Some people eat, sleep and chew gum, I do genealogy and write...

Sunday, October 26, 2014

Is there a middle ground in genealogy?

After one of my usual diatribes, a commentator questioned if it were possible that there was a "middle" ground in genealogy. Having attended and participated in an endless number of settlement conferences and arbitrations, I think it is usually pretty simple to determine, within the first 10 or 15 minutes of such a session, whether or not the parties involved will come to a settlement or be satisfied with an arbitration decision. Just in case you are unaware of the difference, a settlement conference is a voluntary or mandatory meeting where the parties get together with or without a third party facilitator and try to resolve their differences. They can be an effective was to avoid or terminate litigation. In some jurisdictions, such as Maricopa County, Arizona, in many cases the parties are required to hold a settlement conference before proceeding with litigation in the court. An arbitration, on the other hand, can be binding or non-binding. Many commercial contracts (such as those you agree to when you buy software or use an online database) require the parties to go through arbitration either before litigation or instead of litigation in the courts. In an arbitration proceeding, the parties participate informally (i.e. less formally than in a court of law), and the arbitrator is usually either someone who holds arbitration hearings as a profession or is appointed temporarily by the court to preside at the proceedings.

Now, what does this all have to do with genealogy? There are a significant number of controversies associated with the practice of genealogy that approach the level of contention that usually ends up with people suing each other and going to court. The claim that there is or should be a "middle" ground in genealogical disputes is the same impulse that impels courts to mandate settlement conferences and appoint arbitrators and order arbitration hearings. It is an altruistic feeling that if people would just sit down and discuss their differences, then those differences could be reconciled. As I hinted at above, my experience with both settlement conferences and arbitration hearings has been mostly positive, but I can usually tell far in advance whether or not a case is going to settle without going to a trial or court hearing and which are not.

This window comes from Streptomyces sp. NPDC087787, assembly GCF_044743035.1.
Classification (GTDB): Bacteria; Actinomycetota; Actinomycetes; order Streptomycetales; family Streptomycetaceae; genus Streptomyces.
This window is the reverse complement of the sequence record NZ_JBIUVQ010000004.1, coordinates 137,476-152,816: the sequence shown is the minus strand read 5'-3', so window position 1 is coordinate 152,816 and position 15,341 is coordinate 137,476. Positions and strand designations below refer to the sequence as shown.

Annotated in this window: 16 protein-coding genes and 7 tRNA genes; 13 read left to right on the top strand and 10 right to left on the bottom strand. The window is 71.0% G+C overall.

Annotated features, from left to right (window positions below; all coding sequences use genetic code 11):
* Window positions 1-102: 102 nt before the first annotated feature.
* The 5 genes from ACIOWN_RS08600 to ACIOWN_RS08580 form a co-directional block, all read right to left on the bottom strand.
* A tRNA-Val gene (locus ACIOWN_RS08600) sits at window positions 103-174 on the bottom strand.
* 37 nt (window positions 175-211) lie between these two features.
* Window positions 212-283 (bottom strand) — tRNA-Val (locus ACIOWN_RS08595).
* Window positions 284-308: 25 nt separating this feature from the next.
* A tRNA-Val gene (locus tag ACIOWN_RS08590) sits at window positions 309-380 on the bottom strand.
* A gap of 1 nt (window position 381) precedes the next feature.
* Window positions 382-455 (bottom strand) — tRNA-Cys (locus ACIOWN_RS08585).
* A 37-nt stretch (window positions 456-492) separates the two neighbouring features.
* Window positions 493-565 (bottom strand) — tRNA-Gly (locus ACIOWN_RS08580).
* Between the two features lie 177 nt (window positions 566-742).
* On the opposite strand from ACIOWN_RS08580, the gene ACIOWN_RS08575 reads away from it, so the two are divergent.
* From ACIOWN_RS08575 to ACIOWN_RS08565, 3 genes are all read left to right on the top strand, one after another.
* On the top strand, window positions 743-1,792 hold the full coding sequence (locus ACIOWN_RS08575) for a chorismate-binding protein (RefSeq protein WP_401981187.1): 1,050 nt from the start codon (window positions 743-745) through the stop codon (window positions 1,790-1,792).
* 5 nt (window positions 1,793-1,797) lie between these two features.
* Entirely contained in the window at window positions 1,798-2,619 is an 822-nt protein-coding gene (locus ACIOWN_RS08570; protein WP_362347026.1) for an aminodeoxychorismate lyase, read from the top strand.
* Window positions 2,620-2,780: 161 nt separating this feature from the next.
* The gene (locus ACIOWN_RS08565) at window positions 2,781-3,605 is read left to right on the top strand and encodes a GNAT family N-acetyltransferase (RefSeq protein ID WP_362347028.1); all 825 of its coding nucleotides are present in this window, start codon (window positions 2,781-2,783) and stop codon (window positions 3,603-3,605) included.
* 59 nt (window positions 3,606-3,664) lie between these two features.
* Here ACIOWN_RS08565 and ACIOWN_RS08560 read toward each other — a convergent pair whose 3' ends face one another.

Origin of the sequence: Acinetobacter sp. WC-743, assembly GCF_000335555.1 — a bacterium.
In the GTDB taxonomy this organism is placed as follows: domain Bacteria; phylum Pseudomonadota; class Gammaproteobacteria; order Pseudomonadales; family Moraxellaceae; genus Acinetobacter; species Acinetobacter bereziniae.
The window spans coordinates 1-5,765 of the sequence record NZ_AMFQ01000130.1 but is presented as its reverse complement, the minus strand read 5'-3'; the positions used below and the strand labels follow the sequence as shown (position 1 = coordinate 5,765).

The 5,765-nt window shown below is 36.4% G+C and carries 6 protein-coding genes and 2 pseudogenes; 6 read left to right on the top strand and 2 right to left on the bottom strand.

Usually the issues I write about (unless I am in one of my wacky moods) are not the kind of disputes that lend themselves to resolution by settlement. This does not mean that a "middle ground" could not be imagined to exist, it just means that they are not the kinds of differences that are normally resolved by reasoned discussion in a "settlement" conference environment. The challenge of settling these issues by claiming some kind of middle ground is that none of the differing opinions in the genealogical community have a common forum or venue in which such discussions could take place. For example, let's suppose that one of the controversies is the existence of untidy, unrealistic or outright faulty online family trees. I am fairly certain that few, if any, of those individuals who contribute such drivel online are even remotely aware of the greater genealogical community and would be surprised to learn that any cared about what they put online in "their" family tree. You can't begin a settlement conference unless the parties are willing to attend or can be ordered to attend by some entity (like a judge) who has the authority to order the parties to attend.

It would be nice if we could get the Summer and the Winter to agree that the weather should always be resolved to be adequately warm and not too cold, but there is no mechanism for bringing these two opposing parties together. Likewise, there is little chance that some of the more egregious issues presented to the genealogical community cannot be reconciled completely. Our societies resort to imprisonment and in extreme circumstances to war to resolve some of the more serious issues. It is unlikely that those same types of issues as reflected in the genealogical community will be amenable to resolution through negotiation either.

So how do we proceed short of bombing the opposition out of existence? We proceed as we always should have in past and must also in the future. We follow the admonition of Paul as expressed in his letter referred to in 2nd Corinthians, Chapter 6 and if you do not believe in the Biblical injunctions, then you follow whatever similar impulses that control your own beliefs.

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